The hard end of hard sci-fi from the likes of Greg Egan tends to get rather technical and isn't targeted at High School Math Haters.
    How you approach things depends a bit on how much you want to write for a more mainstream audience.

    I suspect you can structure your story such that the reader doesn't need to know all that much of the science at the start and it can be drip fed throughout.
    Beware starting with a big info dump. That's generally considered an amateur mistake.

    One trick can be to have laypeople who need to quickly know what's happening. The scientists can make it clear that they're giving a simplified approximation of the real science.
     
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  16. GingerCoffee
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    If solving the science is part of the plot, then definitely you'll need some science in the story. :) Just keep that move-the-plot-forward guideline in mind and it will guide you.

    As for technical science for the lay person, I'd lean toward language that's part of the common discourse.
    Quantum
    Entanglement
    Higgs-Boson
    Ion Drive

    Words like those are common enough that readers of hard sci-fi don't need a particle physics education to get the gist. I recommend you take a look at the Hyperion series by Dan Simmons. He uses all sorts of fictional terminology that hints enough at the science one need not understand it perfectly to follow the story.
     
  17. thirdwind
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    thirdwind Contributing Member Contest Administrator Reviewer Contributor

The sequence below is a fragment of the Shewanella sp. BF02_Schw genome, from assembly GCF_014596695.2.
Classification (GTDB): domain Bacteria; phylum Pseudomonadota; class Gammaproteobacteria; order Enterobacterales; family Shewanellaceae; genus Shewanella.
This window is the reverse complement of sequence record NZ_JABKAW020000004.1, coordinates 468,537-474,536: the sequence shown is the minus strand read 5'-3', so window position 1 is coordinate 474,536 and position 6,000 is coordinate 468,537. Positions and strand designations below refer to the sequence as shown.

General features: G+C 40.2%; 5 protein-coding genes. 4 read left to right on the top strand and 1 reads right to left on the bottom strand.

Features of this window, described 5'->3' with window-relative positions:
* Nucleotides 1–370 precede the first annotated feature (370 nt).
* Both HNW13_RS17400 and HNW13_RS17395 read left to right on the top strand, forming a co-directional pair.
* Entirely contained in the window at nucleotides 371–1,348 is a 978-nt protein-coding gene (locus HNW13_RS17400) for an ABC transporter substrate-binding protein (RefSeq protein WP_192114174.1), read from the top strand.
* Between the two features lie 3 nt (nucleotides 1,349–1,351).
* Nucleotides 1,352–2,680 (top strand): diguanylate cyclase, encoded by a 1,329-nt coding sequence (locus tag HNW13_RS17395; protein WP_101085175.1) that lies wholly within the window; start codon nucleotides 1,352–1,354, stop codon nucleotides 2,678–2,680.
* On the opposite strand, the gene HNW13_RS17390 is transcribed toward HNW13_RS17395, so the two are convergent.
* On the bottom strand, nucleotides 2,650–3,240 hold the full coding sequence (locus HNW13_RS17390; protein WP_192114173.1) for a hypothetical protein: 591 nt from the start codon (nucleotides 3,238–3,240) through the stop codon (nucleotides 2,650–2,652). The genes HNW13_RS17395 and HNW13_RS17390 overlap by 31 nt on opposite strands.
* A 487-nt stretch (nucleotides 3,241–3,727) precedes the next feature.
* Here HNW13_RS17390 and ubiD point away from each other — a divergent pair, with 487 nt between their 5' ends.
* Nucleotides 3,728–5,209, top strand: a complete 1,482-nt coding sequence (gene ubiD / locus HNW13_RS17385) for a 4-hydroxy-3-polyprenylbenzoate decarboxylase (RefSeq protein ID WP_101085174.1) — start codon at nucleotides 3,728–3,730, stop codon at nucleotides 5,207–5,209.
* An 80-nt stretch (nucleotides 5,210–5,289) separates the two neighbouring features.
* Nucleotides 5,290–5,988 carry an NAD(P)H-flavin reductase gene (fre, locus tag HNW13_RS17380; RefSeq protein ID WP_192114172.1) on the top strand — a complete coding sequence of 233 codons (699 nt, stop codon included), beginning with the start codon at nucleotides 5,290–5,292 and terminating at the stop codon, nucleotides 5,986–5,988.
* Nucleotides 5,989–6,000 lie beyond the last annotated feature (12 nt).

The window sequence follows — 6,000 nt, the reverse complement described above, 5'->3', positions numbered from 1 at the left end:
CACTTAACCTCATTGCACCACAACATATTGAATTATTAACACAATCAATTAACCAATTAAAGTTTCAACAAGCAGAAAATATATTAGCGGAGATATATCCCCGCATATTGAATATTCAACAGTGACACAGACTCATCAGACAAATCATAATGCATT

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    You should keep in mind that some sci-fi readers have advanced degrees in science and/or know a lot about it, so if you explain too much, it'll be easier for them to find mistakes in your logic. Sometimes it's best to just keep it simple and not go into too much detail.

    I know there are a few members here who have advanced degrees in science and love to read sci-fi. Maybe they'll chime in at some point.
     
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  18. GingerCoffee
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    I think that's a good point, @thirdwind. There are risks in saying too much.
     
  19. TheClassified
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    Thank you, I'll keep it in mind!

    Not enough...


    I'll have a look, thank you!

    That's true, but as I mentioned above, I want to rely on the current science and develop new things that haven't been found, yet. Such as dark energy, dark matter. We know it exists, we have an idea how it should work (at least a bit for dark matter...) but nothing more. And by picking up such a concept, and developing it further, the chance is bigger that someone disagrees with my imagination, than with a physical fact. And there is one problem, that for some things it's best if the reader has background knowledge.

    It seems like it's not that easy to balance science...